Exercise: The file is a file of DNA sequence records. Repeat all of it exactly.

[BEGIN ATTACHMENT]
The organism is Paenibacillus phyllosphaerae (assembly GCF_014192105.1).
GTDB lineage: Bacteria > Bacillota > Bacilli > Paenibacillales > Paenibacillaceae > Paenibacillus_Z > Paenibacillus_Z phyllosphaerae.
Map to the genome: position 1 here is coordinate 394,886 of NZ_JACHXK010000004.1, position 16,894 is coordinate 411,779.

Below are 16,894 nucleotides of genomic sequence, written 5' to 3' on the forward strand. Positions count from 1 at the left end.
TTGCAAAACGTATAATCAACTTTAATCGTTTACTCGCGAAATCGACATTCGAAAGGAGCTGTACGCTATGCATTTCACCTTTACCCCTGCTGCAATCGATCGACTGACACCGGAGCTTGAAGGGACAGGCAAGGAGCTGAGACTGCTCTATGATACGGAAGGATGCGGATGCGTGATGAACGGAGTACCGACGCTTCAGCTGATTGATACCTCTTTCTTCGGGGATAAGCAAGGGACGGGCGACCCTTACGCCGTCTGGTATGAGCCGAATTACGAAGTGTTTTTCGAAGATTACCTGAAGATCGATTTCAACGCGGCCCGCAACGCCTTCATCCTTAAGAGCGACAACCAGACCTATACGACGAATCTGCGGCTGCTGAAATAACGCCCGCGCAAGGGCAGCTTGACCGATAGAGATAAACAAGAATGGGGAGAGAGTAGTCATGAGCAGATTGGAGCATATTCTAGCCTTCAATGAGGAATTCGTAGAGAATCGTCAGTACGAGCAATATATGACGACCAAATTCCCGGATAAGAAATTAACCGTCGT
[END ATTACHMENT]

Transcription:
The organism is Paenibacillus phyllosphaerae (assembly GCF_014192105.1).
GTDB lineage: Bacteria > Bacillota > Bacilli > Paenibacillales > Paenibacillaceae > Paenibacillus_Z > Paenibacillus_Z phyllosphaerae.
Map to the genome: position 1 here is coordinate 394,886 of NZ_JACHXK010000004.1, position 16,894 is coordinate 411,779.

Below are 16,894 nucleotides of genomic sequence, written 5' to 3' on the forward strand. Positions count from 1 at the left end.
TTGCAAAACGTATAATCAACTTTAATCGTTTACTCGCGAAATCGACATTCGAAAGGAGCTGTACGCTATGCATTTCACCTTTACCCCTGCTGCAATCGATCGACTGACACCGGAGCTTGAAGGGACAGGCAAGGAGCTGAGACTGCTCTATGATACGGAAGGATGCGGATGCGTGATGAACGGAGTACCGACGCTTCAGCTGATTGATACCTCTTTCTTCGGGGATAAGCAAGGGACGGGCGACCCTTACGCCGTCTGGTATGAGCCGAATTACGAAGTGTTTTTCGAAGATTACCTGAAGATCGATTTCAACGCGGCCCGCAACGCCTTCATCCTTAAGAGCGACAACCAGACCTATACGACGAATCTGCGGCTGCTGAAATAACGCCCGCGCAAGGGCAGCTTGACCGATAGAGATAAACAAGAATGGGGAGAGAGTAGTCATGAGCAGATTGGAGCATATTCTAGCCTTCAATGAGGAATTCGTAGAGAATCGTCAGTACGAGCAATATATGACGACCAAATTCCCGGATAAGAAATTAACCGTCGT